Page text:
Walk-on Wildcat

As a redshirt sophomore, 2015 BVNW graduate Dalton Schoen continues his football career as a Kansas State Wildcat.


Illustration by Gavin Mullin

2015 BVNW graduate Dalton Schoen has made a name for himself at Kansas State after walking on to the Wildcats roster.

Walker Johnson, Writer

Dalton Schoen lines up as a wide receiver during the second quarter of Kansas State University football’s season-opening game against Central Arkansas. At the snap of the ball, Schoen streaks down the field, gets behind the defenders and watches the long pass into his hands. He outruns the last opposing player and strides into the end zone for a 70-yard touchdown.

While this Sept. 2 game may have marked the 2015 BVNW graduate’s first touchdown as a Wildcat, Schoen caught seven touchdowns as a Husky. During his time at BVNW, Schoen also collected over 1,000 all-purpose yards and lettered in football, basketball and baseball.

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Former BVNW head football coach Mike Zegunis said being involved with three sports made Schoen different than many other student athletes.

“I knew that him being a multiple sport athlete made him special,” Zegunis said. “In today’s age, you don’t see that as much because a lot of kids just choose one sport.”

Schoen’s participation in three varsity sports led to his nomination as a 2014 Wendy’s High School Heisman national finalist.

According to the Wendy’s High School Heisman website, the award goes out to high school students who lead their teammates, classmates and communities.

“That was a really good experience. I was really fortunate to get to do that just because so many people submit applications,” Schoen said. “It’s also a little bit of luck too, there’s countless kids who were worthy of the award.”

In addition to his athletic ability, Zegunis said Schoen also excelled in the classroom.

“He was a really smart young man that got really good grades,” Zegunis said. “Very, very few times do you see someone that can be so good at so many things like Dalton.”

Zegunis said Schoen’s dedication and self-motivation was what really set him apart.

“He was a guy that would try to outwork people,” Zegunis said. “If he dropped the ball or he didn’t run a good route, that upset him and that would motivate him to work harder and fix it.”

Schoen was chosen as a captain of the Husky football team his senior year. BVNW Wide Receivers Coach Tobin Sample said Schoen led by both his words and actions.

“He was almost like another coach out there on the field,” Sample said. “He would let us know what the defense was doing when he saw from the field vantage point. He was just very intelligent and very football savvy.”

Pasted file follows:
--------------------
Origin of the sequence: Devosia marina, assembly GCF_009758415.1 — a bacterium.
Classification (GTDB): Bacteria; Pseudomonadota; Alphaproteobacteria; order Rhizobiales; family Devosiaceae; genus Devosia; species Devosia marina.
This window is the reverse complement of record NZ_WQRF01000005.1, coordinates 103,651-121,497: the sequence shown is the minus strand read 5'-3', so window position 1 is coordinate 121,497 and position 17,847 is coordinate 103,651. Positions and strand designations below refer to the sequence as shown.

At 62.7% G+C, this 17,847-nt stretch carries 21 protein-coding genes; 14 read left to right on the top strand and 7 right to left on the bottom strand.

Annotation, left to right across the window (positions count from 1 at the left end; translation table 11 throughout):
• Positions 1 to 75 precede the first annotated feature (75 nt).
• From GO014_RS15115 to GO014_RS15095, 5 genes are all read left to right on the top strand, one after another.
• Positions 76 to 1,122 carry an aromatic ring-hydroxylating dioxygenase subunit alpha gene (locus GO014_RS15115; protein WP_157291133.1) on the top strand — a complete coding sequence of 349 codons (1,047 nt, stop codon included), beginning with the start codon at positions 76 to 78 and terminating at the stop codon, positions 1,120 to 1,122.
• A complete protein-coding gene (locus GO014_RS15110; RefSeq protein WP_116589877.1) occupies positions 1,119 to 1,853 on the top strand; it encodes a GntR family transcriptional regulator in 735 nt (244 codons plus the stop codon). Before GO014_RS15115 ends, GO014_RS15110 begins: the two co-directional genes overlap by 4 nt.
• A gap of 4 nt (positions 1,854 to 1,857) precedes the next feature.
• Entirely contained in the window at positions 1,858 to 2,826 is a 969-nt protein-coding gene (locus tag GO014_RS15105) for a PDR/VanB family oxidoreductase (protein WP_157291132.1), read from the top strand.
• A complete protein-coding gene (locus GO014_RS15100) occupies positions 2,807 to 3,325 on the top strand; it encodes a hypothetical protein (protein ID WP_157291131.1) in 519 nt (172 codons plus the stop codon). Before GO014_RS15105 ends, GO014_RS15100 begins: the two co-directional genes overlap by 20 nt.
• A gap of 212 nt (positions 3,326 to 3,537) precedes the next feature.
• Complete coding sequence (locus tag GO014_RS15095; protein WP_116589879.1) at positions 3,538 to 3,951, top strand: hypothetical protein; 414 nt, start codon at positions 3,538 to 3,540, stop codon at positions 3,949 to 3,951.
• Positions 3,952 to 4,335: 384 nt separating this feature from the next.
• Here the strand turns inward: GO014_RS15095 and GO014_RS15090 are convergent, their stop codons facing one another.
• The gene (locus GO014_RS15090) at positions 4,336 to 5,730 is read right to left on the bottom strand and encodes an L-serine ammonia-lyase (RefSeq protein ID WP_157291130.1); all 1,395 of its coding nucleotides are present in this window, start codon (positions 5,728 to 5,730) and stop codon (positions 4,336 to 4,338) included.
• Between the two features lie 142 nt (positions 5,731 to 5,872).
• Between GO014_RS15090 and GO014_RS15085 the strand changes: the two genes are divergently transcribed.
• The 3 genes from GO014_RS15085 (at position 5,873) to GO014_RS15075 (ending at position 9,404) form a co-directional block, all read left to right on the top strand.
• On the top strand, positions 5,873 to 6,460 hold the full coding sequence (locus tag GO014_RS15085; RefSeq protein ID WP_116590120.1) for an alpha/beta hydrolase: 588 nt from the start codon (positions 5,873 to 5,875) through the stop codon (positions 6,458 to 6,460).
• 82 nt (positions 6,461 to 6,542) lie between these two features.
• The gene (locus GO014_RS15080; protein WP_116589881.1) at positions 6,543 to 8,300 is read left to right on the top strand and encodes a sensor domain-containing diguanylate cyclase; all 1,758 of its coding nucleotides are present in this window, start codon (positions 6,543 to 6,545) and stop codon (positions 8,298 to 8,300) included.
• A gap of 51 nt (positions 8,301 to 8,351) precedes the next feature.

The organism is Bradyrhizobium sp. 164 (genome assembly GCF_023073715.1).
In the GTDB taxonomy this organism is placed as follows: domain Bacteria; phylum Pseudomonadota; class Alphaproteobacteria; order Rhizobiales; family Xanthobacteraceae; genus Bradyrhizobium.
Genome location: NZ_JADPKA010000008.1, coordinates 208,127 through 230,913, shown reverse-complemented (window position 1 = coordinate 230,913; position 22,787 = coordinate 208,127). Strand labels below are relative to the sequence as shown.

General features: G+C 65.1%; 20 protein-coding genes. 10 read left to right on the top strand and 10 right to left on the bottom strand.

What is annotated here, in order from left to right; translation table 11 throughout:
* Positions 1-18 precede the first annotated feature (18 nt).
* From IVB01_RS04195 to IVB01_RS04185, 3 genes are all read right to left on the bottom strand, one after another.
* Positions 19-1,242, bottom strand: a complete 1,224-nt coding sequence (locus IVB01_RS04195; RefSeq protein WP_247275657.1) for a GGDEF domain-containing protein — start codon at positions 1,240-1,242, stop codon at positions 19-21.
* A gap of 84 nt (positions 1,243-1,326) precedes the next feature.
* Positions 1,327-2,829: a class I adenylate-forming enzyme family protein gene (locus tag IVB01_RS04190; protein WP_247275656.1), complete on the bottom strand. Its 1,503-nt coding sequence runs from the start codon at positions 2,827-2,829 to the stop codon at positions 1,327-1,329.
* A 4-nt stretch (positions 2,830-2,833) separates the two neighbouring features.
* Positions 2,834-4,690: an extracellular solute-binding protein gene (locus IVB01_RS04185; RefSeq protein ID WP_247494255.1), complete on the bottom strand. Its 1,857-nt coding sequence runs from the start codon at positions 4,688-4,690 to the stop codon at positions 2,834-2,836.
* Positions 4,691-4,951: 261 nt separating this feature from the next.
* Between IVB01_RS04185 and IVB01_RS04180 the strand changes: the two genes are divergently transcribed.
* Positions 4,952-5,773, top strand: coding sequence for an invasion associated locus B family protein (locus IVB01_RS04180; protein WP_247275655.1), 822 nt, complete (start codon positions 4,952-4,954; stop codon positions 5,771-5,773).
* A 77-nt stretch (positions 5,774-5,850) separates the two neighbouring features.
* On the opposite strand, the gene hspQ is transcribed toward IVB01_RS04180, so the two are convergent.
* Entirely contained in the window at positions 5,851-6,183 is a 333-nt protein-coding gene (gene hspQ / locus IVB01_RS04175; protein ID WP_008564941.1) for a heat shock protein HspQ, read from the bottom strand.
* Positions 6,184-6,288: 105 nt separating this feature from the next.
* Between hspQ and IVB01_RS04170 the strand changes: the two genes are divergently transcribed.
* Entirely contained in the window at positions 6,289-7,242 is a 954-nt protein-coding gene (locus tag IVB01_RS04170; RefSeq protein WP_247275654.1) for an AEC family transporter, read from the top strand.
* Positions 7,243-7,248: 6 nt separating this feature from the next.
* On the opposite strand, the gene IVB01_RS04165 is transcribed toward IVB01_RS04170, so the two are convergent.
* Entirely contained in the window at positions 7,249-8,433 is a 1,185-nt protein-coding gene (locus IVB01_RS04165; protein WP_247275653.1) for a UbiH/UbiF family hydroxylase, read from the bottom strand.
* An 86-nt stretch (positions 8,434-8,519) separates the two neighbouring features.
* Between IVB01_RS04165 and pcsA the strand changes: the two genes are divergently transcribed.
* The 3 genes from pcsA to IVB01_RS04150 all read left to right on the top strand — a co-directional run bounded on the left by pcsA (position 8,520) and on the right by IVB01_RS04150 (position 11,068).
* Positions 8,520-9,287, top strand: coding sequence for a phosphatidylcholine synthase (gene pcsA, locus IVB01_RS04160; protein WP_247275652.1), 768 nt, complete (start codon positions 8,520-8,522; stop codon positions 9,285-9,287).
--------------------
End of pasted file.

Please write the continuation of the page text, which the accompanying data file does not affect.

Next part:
Although he netted over 1,000 all-purpose yards his senior year and broke the state record for receiving yards in a single game, with 380 yards in a game against Bishop Miege, Schoen said he did not receive any scholarship offers from schools he felt were great fits for him. It was not until he received an offer to play as a walk-on at Kansas State University that he committed to playing college football.

Zegunis and Sample said they felt Schoen could have success, even as a walk-on, because of his work ethic.

It was this same work ethic, Schoen said, that caused him to get up at 6:00 a.m. everyday before school to go to the gym. He said this made the transition to college football much easier for him because the Wildcats had to get up early for weight training too.

“That’s a really tough time, I feel like, for kids in our program here at K-State,” Schoen said. “I had to make that transition to coming in and lifting in the morning, then to going to class, then having practice, then having to study, but I feel like the schedule I had going on Northwest did a really good job preparing me for that.”

Fellow 2015 BVNW graduate Zack Zegunis, who was Northwest’s quarterback their senior year, also attends KSU and said Schoen is still as dedicated as he was in high school.

“That’s honestly why he’s been successful,” Zack said. “He’s one of the hardest working guys I knew throughout high school and he’s continuing to work hard and he’s getting his opportunities and when he gets his opportunities, he’s done very well.”

Growing up as a K-State fan, Schoen said being able to play football in Manhattan has been an incredible opportunity.

“It’s kind of been a dream,” Schoen said. “My goal ever since getting here has been to do whatever I can do to contribute to the team success and to be able to do that on the field this season has been unreal.”

Schoen is currently studying Mechanical Engineering and said he plans to get a job in this field after leaving K-State. However, he has not completely abandoned the idea of playing football professionally.

“I didn’t even know at the start of the season if I was gonna get to play and to be honest I really didn’t think I would,” Schoen said. “Right now I’m gonna focus on school and football and just try to not have those aspirations because I don’t think it’s very realistic, but I guess you never really know.”

While Schoen continues his football career at KSU, he said each of his high school coaches helped make him into the player he is today.

“Each of them have a building block somewhere inside of me,” Schoen said. “I think all of them at some point have done something that changed me in someway.”